edit on 792014 by CloudsTasteMetallic because: (no reason given)

posted on Jul, 9 2014 @ 12:58 PM
Feinstein needs to retire; along with the majority in government. She needs to be bared from any Intelligence work until she cultivates some of her own. They have been trying to ram this down our throats many years now? CIPA YOU SHALL NOT PASS!!!!!!!!

posted on Jul, 9 2014 @ 01:28 PM
What happens with business intelligence?

With the privatization of many security functions how will the boarder between the national interest and the corporate interest be preserved?

Just how valuable would it be having all the communications and files of your competitors? Is the industry, culture and people disciplined enough for it?

posted on Jul, 9 2014 @ 04:18 PM
a reply to: kwakakev

No one, government or corporation can be trusted with that volume of data.

posted on Jul, 9 2014 @ 04:53 PM
a reply to: CloudsTasteMetallic

I say Feinstein and others are not for the little guy's best interests. This is clear. They are out for their own interests and for the interests of their cohorts.

I swear to G that if our country does not start voting out the incumbents in toto regardless of who the challenger is we are doomed.

We MUST send a message. "I'm as mad as hell, and I'm not going to take this anymore."

"I'm as mad as hell, and I'm not going to take this anymore."

"I'm as mad as hell, and I'm not going to take this anymore."

"I'm as mad as hell, and I'm not going to take this anymore."

posted on Jul, 10 2014 @ 07:10 AM
a reply to: CloudsTasteMetallic

The prevention of an open hearing is based on the committee in question, which is appropriate since its national security related. With that said just because the committee votes on it and passes it does not make it law. It still must be voted on by the full Senate at which point the House can either accept it and vote, or make changes.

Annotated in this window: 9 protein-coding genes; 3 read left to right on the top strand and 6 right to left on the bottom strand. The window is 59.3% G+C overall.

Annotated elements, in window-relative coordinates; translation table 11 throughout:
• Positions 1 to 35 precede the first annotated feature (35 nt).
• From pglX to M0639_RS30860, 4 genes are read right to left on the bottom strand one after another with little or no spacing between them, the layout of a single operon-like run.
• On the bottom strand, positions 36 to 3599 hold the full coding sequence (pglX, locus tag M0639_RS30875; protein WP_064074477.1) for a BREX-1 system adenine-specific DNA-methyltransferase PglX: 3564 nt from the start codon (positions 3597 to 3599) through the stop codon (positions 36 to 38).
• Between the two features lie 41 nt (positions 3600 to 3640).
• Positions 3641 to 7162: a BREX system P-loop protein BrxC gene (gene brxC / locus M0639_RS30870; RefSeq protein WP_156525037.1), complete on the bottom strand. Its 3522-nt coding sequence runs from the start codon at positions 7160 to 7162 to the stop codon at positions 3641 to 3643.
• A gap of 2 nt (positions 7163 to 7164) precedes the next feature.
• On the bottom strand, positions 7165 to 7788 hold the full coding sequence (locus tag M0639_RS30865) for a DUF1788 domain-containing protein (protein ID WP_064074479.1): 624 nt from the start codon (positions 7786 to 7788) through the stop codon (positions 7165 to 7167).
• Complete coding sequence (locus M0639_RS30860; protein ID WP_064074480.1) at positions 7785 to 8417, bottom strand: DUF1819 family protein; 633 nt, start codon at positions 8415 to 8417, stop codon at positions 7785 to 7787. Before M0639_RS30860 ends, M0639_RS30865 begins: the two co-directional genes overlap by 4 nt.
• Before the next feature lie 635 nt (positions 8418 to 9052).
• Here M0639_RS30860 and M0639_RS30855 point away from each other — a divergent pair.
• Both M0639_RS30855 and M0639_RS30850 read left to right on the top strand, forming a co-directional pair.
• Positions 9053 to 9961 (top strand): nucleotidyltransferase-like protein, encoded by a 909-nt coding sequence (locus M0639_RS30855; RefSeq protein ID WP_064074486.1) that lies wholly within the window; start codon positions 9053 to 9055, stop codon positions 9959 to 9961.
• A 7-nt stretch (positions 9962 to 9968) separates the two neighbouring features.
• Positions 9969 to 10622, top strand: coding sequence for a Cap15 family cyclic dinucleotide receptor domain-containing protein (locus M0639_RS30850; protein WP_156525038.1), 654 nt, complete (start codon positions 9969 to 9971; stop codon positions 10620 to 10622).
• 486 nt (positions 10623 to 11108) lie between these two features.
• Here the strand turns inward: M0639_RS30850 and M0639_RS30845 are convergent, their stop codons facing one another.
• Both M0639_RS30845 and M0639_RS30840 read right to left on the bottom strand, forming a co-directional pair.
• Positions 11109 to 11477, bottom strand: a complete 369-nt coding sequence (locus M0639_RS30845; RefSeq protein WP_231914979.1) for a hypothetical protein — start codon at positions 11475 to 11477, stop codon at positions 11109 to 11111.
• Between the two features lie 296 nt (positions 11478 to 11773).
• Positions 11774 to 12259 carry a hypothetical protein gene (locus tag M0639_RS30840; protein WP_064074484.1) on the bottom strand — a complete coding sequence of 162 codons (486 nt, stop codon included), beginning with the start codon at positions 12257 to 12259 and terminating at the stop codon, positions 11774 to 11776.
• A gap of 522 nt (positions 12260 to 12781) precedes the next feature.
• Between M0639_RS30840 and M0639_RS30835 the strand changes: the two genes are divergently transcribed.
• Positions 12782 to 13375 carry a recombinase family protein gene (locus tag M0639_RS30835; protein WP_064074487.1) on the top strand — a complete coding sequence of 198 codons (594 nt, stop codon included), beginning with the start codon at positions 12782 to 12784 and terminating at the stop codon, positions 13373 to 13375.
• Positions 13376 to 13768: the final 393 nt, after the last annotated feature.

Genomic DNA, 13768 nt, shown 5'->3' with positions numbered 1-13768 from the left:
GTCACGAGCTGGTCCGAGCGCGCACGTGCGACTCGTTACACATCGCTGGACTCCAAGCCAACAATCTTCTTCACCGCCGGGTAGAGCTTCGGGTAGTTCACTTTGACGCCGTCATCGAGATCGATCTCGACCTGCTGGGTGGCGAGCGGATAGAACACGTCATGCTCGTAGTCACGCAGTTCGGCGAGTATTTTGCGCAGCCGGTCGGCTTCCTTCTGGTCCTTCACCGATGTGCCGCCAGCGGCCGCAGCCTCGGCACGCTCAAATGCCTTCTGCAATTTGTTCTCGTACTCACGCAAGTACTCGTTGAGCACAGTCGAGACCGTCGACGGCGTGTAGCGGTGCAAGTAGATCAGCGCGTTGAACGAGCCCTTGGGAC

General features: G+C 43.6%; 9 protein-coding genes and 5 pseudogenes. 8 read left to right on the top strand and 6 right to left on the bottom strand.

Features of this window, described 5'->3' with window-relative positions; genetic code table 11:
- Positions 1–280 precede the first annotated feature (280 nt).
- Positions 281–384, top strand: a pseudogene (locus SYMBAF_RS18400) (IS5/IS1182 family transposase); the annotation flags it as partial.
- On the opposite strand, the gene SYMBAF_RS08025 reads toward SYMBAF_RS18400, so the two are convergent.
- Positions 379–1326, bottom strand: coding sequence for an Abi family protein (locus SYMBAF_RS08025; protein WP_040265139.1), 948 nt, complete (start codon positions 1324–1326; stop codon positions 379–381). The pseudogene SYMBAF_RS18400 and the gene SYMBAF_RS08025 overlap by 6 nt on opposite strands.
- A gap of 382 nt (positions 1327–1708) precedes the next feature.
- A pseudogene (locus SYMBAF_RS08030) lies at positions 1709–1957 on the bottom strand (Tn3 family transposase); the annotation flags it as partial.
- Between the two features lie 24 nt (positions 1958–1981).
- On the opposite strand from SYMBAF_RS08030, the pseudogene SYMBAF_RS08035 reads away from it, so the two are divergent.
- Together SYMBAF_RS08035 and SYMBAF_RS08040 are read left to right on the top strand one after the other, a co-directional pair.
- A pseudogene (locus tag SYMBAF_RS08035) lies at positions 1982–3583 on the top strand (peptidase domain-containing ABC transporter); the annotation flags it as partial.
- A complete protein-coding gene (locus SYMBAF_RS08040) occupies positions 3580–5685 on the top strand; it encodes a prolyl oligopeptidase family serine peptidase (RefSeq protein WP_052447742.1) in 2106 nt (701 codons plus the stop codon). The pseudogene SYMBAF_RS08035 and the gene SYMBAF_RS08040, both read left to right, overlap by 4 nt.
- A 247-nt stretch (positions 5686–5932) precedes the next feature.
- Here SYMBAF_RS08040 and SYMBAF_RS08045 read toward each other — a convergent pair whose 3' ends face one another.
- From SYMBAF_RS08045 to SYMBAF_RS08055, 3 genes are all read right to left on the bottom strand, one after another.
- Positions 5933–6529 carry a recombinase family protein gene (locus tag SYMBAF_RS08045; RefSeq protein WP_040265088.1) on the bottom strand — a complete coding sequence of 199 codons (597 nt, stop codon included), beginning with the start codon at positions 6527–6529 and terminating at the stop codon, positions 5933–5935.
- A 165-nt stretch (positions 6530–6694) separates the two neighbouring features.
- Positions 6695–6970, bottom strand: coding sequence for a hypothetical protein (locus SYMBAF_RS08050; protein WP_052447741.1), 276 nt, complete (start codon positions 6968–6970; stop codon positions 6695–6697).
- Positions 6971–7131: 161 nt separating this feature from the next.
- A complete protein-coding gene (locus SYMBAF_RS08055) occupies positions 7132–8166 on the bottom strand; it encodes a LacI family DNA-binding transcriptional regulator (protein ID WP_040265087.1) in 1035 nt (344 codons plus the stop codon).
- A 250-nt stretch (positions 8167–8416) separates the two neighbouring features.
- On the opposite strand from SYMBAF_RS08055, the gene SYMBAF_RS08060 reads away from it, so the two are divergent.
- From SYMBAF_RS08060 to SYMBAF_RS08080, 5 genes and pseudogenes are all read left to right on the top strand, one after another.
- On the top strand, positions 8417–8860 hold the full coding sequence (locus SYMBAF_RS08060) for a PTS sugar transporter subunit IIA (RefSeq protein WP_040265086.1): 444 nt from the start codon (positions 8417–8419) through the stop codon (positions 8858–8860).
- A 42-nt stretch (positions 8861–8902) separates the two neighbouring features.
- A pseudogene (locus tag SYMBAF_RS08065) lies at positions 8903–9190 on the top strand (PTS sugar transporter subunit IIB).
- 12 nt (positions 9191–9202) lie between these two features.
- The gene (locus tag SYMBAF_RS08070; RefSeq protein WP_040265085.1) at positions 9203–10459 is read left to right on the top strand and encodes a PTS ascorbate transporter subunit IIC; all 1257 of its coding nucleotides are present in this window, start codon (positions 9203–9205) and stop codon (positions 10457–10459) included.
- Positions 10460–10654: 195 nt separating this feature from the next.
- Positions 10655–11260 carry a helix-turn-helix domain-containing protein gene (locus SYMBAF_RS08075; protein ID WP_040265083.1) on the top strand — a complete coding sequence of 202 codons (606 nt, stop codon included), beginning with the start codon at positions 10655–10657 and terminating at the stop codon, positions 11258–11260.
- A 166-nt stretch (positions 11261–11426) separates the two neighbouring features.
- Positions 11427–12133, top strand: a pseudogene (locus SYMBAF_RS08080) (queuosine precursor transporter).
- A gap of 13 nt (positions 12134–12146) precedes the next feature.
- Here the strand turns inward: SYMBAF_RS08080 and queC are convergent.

If changes are made (items removed / added) then it must pass the house and sent back to the senate for them to consider.

A joint committee is usually involved to iron out the differences both houses have to reach a bill both will accept. Obama must then sign the bill. At that point who ever is affected has standing to challenge the law.

What people should be doing is contacting their Senate / House reps and tell them how you feel and what you would like to see happen with the bill.

People must get out of the mindset of doing nothing but bitching. Contact your reps people.

posted on Jul, 10 2014 @ 07:22 AM
Don't worry, it won't pass the House. One of the good things about this severely partisaned congress we have is that the awful bills don't get passed just like the good ones.

posted on Jul, 11 2014 @ 07:57 AM

originally posted by: Krazysh0t
Don't worry, it won't pass the House. One of the good things about this severely partisaned congress we have is that the awful bills don't get passed just like the good ones.

Like this lovely bill the House passed back in May?

NSA reform bill passes House, despite loss of support from privacy advocates

The bill, known as the USA Freedom Act, would shift responsibility for retaining telephonic metadata from the government to telephone companies. Providers like AT&T and Verizon would be required to maintain the records and let the NSA search them in terrorism investigations when the agency obtains a judicial order or in certain emergency situations. The bill passed on an 303 to 121 vote.

Funny how most bills seem to have the exact opposite effect of their name nowadays.

I bring this topic up mainly because they've been trying for this for a few years now. This time, it seems to be sneaking through pretty quietly due to all the other distractions over the IRS and immigration, to name but a few.

A year or two ago, there was mass outrage over SOPA/PIPA, including a voluntary one-day blackout of Wikipedia and others in protest.

And yes, I realize it has a long way to go before being signed into law. Merely trying to raise awareness before its too late.
edit on 7112014 by CloudsTasteMetallic because: fixed bold tag